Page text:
3. Things will not get better until there is the proper incentive, and the only incentive that will change things is liability:

    Dan Greer on software liability – the relevant section starts at about the 26:00 mark, text below:

    "[Software vendors]… must live with normal product liability,
    just like manufactures of cars, blenders, chain-saws and hot coffee.

    How dire the consequences, and what constitutes "used normally" is for your legislature and courts to decide, but let us put up a strawman example:

    A sales-person from one of your long time vendors visits and delivers new product documentation on a USB key, you plug the USB key into your computer and copy the files onto the computer.

    This is "used normally" and it should never cause your computer to become part of a botnet, transmit your credit card number to Elbonia, or copy all your design documents to the vendor. If it does, your computer's operating system is defective."
    3. Source code liability — CHOICE

    Nat Howard said that "Security will always be exactly as bad as it can possibly be while allowing everything to still function,"[NH] but with each passing day, that "and still function" clause requires a higher standard. As Ken Thompson told us in his Turing Award lecture, there is no technical escape;[KT] in strict mathematical terms you neither trust a program nor a house unless you created it 100% yourself, but in reality most of us will trust a house built by a suitably skilled professional, usually we will trust it more than one we had built ourselves, and this even if we have never met the builder, or even if he is long since dead.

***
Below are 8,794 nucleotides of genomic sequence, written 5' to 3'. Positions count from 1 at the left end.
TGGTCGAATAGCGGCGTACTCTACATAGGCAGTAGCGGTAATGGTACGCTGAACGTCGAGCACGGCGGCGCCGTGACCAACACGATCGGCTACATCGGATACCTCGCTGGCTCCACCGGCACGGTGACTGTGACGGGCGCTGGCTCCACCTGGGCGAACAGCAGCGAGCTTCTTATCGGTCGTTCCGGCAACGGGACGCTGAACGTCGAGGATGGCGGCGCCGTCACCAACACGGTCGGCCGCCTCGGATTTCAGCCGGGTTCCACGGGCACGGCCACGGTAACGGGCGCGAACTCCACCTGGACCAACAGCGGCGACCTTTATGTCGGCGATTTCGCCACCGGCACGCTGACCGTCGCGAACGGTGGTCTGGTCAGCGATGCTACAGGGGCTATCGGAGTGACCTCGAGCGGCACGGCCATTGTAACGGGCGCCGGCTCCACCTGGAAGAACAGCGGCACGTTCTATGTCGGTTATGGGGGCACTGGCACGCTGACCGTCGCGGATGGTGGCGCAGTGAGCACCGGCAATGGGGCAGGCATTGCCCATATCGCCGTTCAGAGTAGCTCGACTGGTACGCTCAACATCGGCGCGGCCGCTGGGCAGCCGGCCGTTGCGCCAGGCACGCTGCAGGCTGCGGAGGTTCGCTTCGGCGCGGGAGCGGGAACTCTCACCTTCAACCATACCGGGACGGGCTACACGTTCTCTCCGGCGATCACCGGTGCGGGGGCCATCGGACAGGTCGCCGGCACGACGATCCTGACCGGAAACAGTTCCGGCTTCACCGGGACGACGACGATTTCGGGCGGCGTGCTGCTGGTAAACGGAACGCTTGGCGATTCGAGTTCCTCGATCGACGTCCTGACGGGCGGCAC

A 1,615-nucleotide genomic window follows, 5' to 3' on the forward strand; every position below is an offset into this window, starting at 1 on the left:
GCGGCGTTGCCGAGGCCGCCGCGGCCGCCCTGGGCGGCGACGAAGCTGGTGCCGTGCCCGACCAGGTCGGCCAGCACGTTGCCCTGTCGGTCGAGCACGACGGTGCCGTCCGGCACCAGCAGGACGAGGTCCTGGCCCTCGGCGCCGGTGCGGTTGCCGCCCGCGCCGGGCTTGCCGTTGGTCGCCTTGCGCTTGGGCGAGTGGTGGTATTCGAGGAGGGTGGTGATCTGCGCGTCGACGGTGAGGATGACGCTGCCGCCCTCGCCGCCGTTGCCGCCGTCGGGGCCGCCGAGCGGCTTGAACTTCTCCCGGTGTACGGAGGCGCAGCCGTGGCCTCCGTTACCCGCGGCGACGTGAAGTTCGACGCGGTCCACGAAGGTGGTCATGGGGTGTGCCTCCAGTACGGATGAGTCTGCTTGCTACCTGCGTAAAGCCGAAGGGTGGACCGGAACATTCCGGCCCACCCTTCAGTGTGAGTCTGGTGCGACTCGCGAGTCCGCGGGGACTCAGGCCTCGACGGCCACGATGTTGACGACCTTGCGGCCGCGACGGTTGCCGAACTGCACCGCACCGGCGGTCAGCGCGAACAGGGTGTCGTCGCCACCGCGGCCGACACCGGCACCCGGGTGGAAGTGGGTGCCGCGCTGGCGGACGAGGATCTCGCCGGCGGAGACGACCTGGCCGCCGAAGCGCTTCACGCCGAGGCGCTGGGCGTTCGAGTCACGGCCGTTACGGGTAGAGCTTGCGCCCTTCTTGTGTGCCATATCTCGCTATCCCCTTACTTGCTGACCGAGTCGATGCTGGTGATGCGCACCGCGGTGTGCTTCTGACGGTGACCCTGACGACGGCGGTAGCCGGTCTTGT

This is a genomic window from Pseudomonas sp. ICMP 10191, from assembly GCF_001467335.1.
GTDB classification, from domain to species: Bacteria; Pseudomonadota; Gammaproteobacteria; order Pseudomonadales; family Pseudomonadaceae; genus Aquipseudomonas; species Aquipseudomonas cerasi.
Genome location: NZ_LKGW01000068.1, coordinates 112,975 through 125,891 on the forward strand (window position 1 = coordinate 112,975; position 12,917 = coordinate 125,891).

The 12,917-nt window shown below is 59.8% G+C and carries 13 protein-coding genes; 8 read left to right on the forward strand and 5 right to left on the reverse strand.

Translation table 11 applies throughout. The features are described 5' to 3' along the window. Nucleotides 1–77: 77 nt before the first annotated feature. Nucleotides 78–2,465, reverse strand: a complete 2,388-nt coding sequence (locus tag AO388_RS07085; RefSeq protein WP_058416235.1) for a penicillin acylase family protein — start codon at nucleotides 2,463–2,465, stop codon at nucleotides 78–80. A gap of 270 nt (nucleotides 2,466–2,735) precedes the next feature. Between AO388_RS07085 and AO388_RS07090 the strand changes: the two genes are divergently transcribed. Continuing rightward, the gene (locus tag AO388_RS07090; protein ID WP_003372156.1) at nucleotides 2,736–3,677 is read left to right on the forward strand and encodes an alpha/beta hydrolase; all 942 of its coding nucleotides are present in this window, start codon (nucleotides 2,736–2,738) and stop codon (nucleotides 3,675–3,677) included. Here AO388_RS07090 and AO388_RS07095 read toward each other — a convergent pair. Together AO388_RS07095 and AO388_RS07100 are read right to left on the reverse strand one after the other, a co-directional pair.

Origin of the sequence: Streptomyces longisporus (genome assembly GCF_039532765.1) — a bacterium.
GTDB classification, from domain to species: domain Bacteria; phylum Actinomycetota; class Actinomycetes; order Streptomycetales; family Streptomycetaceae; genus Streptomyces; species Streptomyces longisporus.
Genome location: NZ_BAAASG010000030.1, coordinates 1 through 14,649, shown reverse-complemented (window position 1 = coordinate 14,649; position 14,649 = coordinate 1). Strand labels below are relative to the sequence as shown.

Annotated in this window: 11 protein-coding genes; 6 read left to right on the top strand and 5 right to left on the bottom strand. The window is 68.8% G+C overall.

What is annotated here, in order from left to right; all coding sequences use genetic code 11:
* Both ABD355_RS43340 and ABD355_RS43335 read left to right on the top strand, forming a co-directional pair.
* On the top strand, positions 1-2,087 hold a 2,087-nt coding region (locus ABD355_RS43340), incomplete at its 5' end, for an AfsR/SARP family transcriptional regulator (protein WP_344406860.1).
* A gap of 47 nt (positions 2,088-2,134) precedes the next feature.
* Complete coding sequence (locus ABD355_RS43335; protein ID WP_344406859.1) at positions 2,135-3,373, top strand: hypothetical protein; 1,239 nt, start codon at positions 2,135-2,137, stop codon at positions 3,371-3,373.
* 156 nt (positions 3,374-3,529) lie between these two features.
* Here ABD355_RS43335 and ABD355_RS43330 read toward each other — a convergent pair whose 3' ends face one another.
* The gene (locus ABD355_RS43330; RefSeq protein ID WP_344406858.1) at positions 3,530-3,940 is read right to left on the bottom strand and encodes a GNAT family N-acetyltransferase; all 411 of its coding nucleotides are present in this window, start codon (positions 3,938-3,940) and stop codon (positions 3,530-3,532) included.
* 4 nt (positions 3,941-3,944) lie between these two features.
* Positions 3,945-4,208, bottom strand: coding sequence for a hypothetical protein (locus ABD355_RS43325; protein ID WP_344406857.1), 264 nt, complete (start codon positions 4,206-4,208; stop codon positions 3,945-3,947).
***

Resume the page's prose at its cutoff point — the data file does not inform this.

The reason for this trust is that shoddy building work has had that crucial "or else …" clause for more than 3700 years:

    If a builder builds a house for someone, and does not construct it properly, and the house which he built falls in and kills its owner, then the builder shall be put to death.
    — Code of Hammurabi, approx 1750 B.C.

    Today the relevant legal concept is "product liability" and the fundamental formula is "If you make money selling something, then you better do it well, or you will be held responsible for the trouble it causes." For better or poorer, the only two products not covered by product liability today are religion and software, and software should not escape for much longer. Poul-Henning Kamp and I have a strawman proposal for how software liability regulation could be structured….